Influence of lactoferrin in preventing preterm delivery: A pilot study
Corrigendum in: /mmr/7/4/1366
Affiliations: Department of Maternal-Infant and Radiological Sciences, University Hospital G. Rodolico, Catania, Italy, Department of Bio-medical Sciences, University of Catania, Catania, Italy
- Published online on: September 13, 2011 https://doi.org/10.3892/mmr.2011.584
- Pages: 162-166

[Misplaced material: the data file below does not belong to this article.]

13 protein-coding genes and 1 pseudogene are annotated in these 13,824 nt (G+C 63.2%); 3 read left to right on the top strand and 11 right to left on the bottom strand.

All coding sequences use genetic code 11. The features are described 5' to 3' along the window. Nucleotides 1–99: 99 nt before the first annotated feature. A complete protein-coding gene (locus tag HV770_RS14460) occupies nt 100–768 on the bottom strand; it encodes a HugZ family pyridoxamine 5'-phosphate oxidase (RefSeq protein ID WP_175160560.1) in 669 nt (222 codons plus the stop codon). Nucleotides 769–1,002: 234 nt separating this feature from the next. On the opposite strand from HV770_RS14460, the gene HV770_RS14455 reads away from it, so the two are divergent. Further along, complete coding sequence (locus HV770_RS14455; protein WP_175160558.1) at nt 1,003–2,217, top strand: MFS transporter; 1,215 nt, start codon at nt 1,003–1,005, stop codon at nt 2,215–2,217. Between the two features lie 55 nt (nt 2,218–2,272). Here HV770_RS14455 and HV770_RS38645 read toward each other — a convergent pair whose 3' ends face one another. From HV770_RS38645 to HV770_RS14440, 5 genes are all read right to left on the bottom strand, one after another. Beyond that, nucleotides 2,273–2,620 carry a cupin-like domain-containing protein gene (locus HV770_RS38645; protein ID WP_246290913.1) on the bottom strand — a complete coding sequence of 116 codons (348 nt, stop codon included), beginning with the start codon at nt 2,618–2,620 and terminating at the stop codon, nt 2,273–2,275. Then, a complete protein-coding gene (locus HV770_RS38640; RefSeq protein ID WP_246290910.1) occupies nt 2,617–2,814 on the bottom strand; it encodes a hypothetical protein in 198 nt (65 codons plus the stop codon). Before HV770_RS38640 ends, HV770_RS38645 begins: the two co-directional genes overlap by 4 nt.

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Lactoferrin (Lf) is an approximately 80-kDa iron-binding glycoprotein, belonging to the transferrin family, with well-known bacteriostatic and bactericidal properties. It is produced and stored in specific (secondary) neutrophil granules and released during neutrophil activation and degranulation. Nowadays, Lf has a well-known therapeutic indication for combating iron deficiency anemia (IDA) in pregnant women. Studies suggest that Lf plays an important role against cervicovaginal infections by decreasing cytokines levels, such as interleukin (IL)-6, in cervicovaginal fluid. The aim of this preliminary trial was to evaluate the effectiveness of Lf in preventing preterm delivery caused by cervical infections and ripening. From November 2009 to August 2010, 21 pregnant women (26-32 weeks pregnant), aged between 22 and 36 years, suffering from IDA, at risk of preterm delivery, were prospectively enrolled in the study. One group (N=14) received 100 mg of recombinant human lactoferrin (rhLf) (lattoferrina; AG-pharma®) twice a day before meals, for one month. The other group (N=7) received 520 mg of ferrous sulfate (Ferro-Grad®; Abbott Laboratories, USA) once a day. The patients underwent transvaginal ultrasound to evaluate cervical length and funneling, and vaginal swabs were used to detect infections and cervicovaginal fluid sample collection to determine IL-6 levels. The results showed a correlation between the oral administration of 200 mg of rhLf with both the normalization of vaginal flora (vaginal infection disappearance) and the decrease in IL-6 cervicovaginal fluid levels in women at risk of preterm delivery.